My point is that students need to understand what constitutes scientific validation with respect to evolution and creation theories so they can use the scientific method to inquire independently. If we cannot bring alternative hypotheses into the classroom, there is no way to demonstrate how the data are actually inconsistent with Intelligent Design, Lamarckism, or other hypotheses that are the alternatives to evolution.


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David Fitch
Inactive Member


Message 138 of 245 (153275)
10-27-2004 2:13 AM
Reply to: Message 3 by Chiroptera
11-08-2003 2:40 PM


Re: yes, teach it
Thanks Chiroptera. Sorry to get back a year later! But yes, you are right, and you have identified the main problem.

Nevertheless, the solution must be better education about how science actually works. I can think of no better way to do this than to teach science by involving students directly in the process of science.

A good teachers' guide could also help.

Hopefully, the good teachers can help proliferate the good science and more good teachers. But we gotta start somewhere.


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Minnemooseus
Member
Posts: 3879
From: Duluth, Minnesota, U.S. (West end of Lake Superior)
Joined: 11-11-2001
Member Rating: 2.7


Message 139 of 245 (153287)
10-27-2004 3:12 AM
Reply to: Message 136 by David Fitch
10-27-2004 1:50 AM


Need a new ID topic?
quote:
It makes clear predictions about the kinds of patterns one expects to see with respect to biogeographic distributions of species, the fossil record, classification, embryology, and comparative morphology (even molecular similarity).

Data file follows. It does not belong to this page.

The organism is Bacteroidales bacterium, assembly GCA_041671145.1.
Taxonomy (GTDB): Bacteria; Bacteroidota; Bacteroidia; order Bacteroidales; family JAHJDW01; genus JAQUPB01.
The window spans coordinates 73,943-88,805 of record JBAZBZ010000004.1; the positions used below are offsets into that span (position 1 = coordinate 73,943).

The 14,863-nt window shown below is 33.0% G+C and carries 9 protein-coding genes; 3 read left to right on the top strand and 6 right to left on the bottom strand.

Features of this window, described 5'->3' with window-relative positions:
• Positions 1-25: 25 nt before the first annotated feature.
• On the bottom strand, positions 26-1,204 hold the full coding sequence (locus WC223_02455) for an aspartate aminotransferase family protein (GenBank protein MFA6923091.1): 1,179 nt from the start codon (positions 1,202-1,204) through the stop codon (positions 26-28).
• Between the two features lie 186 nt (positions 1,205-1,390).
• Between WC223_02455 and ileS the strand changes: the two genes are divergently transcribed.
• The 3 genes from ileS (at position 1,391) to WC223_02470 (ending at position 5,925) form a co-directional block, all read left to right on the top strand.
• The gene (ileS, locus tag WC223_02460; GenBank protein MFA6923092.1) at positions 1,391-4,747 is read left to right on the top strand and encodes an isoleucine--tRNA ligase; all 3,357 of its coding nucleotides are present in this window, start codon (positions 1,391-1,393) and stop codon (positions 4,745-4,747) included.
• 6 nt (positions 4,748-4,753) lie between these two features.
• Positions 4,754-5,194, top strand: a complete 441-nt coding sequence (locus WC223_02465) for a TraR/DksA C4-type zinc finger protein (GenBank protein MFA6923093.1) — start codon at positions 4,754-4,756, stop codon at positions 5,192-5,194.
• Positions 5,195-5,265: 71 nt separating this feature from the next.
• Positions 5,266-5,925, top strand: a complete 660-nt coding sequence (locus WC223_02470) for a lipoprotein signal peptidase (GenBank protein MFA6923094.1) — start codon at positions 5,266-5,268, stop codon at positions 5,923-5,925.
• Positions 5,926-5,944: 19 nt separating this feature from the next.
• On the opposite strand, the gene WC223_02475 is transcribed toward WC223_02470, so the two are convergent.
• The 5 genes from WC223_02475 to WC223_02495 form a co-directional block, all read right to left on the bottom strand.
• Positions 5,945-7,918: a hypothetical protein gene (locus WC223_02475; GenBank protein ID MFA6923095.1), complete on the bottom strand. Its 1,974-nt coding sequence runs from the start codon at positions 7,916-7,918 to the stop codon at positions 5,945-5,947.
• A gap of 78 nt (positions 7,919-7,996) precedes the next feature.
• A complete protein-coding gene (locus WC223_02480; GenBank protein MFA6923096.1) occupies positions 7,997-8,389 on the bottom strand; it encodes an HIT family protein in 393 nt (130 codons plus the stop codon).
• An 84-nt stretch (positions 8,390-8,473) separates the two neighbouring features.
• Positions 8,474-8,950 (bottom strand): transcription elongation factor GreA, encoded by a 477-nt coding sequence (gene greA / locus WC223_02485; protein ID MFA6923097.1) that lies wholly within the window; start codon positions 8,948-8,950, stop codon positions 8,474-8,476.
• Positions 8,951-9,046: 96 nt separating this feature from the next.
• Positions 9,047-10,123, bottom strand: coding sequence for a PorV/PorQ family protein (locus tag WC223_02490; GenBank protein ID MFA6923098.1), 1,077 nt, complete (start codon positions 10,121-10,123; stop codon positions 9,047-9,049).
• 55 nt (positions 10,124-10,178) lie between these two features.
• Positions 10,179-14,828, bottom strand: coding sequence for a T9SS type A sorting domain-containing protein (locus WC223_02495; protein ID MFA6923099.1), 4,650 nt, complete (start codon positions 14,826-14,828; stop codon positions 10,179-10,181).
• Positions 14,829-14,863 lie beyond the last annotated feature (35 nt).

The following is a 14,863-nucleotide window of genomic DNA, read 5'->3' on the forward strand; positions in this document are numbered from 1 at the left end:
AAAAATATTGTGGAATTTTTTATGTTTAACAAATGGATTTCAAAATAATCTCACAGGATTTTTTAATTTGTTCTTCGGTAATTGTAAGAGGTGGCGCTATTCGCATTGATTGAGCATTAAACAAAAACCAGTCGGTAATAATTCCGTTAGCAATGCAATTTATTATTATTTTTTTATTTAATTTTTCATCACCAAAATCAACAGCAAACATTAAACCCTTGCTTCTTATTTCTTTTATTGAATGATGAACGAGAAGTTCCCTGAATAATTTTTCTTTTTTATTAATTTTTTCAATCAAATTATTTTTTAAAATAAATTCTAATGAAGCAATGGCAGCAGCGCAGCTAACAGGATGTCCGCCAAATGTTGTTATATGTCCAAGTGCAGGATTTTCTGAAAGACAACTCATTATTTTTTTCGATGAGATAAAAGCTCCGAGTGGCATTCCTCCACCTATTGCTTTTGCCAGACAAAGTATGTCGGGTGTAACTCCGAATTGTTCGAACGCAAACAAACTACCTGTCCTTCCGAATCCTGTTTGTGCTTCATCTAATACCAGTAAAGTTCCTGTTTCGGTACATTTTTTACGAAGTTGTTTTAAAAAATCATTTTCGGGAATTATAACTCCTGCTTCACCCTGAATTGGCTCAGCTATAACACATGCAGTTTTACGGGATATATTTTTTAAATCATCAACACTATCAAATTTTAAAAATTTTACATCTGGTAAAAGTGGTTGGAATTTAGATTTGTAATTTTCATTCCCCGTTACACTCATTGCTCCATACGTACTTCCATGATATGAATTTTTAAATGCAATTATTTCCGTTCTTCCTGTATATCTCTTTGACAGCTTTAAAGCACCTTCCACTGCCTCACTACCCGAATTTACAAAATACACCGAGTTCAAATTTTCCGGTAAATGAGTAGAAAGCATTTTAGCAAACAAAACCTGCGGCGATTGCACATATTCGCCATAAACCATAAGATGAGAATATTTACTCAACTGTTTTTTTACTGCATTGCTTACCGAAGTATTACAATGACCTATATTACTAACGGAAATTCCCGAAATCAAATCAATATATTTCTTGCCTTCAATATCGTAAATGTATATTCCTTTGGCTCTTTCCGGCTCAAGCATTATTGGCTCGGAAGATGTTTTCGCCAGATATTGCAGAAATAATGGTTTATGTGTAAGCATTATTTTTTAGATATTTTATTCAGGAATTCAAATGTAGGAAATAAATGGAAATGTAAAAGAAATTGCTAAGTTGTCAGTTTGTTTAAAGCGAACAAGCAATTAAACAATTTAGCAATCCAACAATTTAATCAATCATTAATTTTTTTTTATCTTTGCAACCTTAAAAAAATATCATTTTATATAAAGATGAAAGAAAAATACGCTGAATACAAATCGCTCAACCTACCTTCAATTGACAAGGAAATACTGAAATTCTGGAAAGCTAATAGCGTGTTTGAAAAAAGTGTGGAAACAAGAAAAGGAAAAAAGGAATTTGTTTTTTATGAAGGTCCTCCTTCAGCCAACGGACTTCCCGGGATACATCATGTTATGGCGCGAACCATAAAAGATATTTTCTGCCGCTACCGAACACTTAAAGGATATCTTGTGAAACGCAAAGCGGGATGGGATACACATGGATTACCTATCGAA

"It" refers to Intelligent Design.

Being maybe feeble of mind, I'm getting mixed messages on which side of the creationism/evolution debate you are on.

Perhaps you would like to propose a new topic along the lines of "Intelligent Design Predictions", and include and elaborate on the above quoted, in your opening message.

Moose


This message is a reply to:
 Message 136 by David Fitch, posted 10-27-2004 1:50 AM David Fitch has replied

Replies to this message:
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PaulK
Member
Posts: 17167
Joined: 01-10-2003
Member Rating: 3.7


Message 140 of 245 (153293)
10-27-2004 3:29 AM
Reply to: Message 136 by David Fitch
10-27-2004 1:50 AM


quote:

You are right that many creationist ideas are not testable scientific hypotheses. But there are some creation theories that are testable, not because they propose detailed mechanisms for the process of creation, but because they make clear and testable predictions.